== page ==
The capillary barrier is a type of soil cover system commonly used in various geotechnical applications, such as limiting infiltration for slopes or landfills or providing cover for solid waste. It serves to prevent the movement of water through the soil layers by utilizing contrasting particle sizes. This paper focuses on investigating the effect of the granular layer on the performance of a three-layer cover with a capillary barrier, integrating the granular layer within clayey sand. The investigation involved one-dimensional infiltration tests utilizing four uniform granular soils with varying grain sizes. These tests were instrumental in calibrating soil water characteristic curves and hydraulic conductivity curves via back analysis. Subsequently, numerical analyses were conducted using a 15 m long model for each of the four distinct cover types. The results indicated that the fine gravel significantly improved the barrier performance beyond one-dimensional tests, owing to its high permeability and the influence of the slope. After the capillary barrier failure, the intermediate layers transitioned into efficient drainage layers, particularly in the gravel layer with the highest lateral drainage capacity. Clayey sand at the bottom delayed percolation, thereby supporting the conversion of the intermediate layer into an effective drainage component. Overall, the multi-layer system showed superior percolation performance compared to the clayey sand cover lacking a granular layer. Full article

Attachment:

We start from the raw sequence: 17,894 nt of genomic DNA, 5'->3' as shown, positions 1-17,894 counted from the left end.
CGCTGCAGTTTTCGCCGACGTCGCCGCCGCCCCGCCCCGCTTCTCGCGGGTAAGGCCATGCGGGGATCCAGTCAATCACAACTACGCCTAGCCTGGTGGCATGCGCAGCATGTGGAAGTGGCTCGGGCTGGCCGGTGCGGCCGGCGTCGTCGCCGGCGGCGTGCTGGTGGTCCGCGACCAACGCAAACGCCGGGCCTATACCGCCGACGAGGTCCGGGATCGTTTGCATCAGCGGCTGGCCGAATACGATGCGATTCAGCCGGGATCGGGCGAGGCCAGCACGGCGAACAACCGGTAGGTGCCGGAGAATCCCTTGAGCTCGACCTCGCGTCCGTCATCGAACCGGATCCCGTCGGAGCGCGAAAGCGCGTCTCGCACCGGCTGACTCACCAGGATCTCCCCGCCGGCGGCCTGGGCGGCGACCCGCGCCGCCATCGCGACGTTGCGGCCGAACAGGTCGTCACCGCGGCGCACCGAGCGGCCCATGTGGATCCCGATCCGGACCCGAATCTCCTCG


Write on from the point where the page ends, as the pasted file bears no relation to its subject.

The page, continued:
(This article belongs to the Special Issue Seepage Problems in Geotechnical Engineering)
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21 pages, 10974 KiB  
Article
Mechanical Response Law and Parameter Influence Analysis of Karst Tunnel Dynamic Excavation
by Gang Han, Penghui Xue, Yanyan Wang, Xian Li, Hanbing Bian, Yixian Wang and Panpan Guo
Appl. Sci. 2023, 13(16), 9351; https://doi.org/10.3390/app13169351 - 17 Aug 2023
Cited by 3 | Viewed by 682
Abstract
To ensure the stability of the tunnel structure, this paper simulates the excavation process of shield tunneling in karst areas, and monitors the top of the arch, the bottom of the arch and the waist of the arch within the influence of the [...] Read more.
To ensure the stability of the tunnel structure, this paper simulates the excavation process of shield tunneling in karst areas, and monitors the top of the arch, the bottom of the arch and the waist of the arch within the influence of the cave. It obtains the displacement and stress change laws under the influence of the upper cave and the lower cave. Finally, the main factors causing karst collapse in tunnels are explored through orthogonal tests. The results indicate that the displacement of the surrounding rock within the influence of the cave decreases and the stress increases. When the cavity and the tunnel reach the safety limit distance, the effect of the lower cavity on the stress around the tunnel is more obvious than that of the upper cavity. The results of the orthogonal test show that when the cavity is above the tunnel, the tunnel burial depth has the greatest influence on the stability of the surrounding rock; when the cavity is below the tunnel, the cavity height has the greatest influence on the stability of the surrounding rock. Full article
(This article belongs to the Special Issue Seepage Problems in Geotechnical Engineering)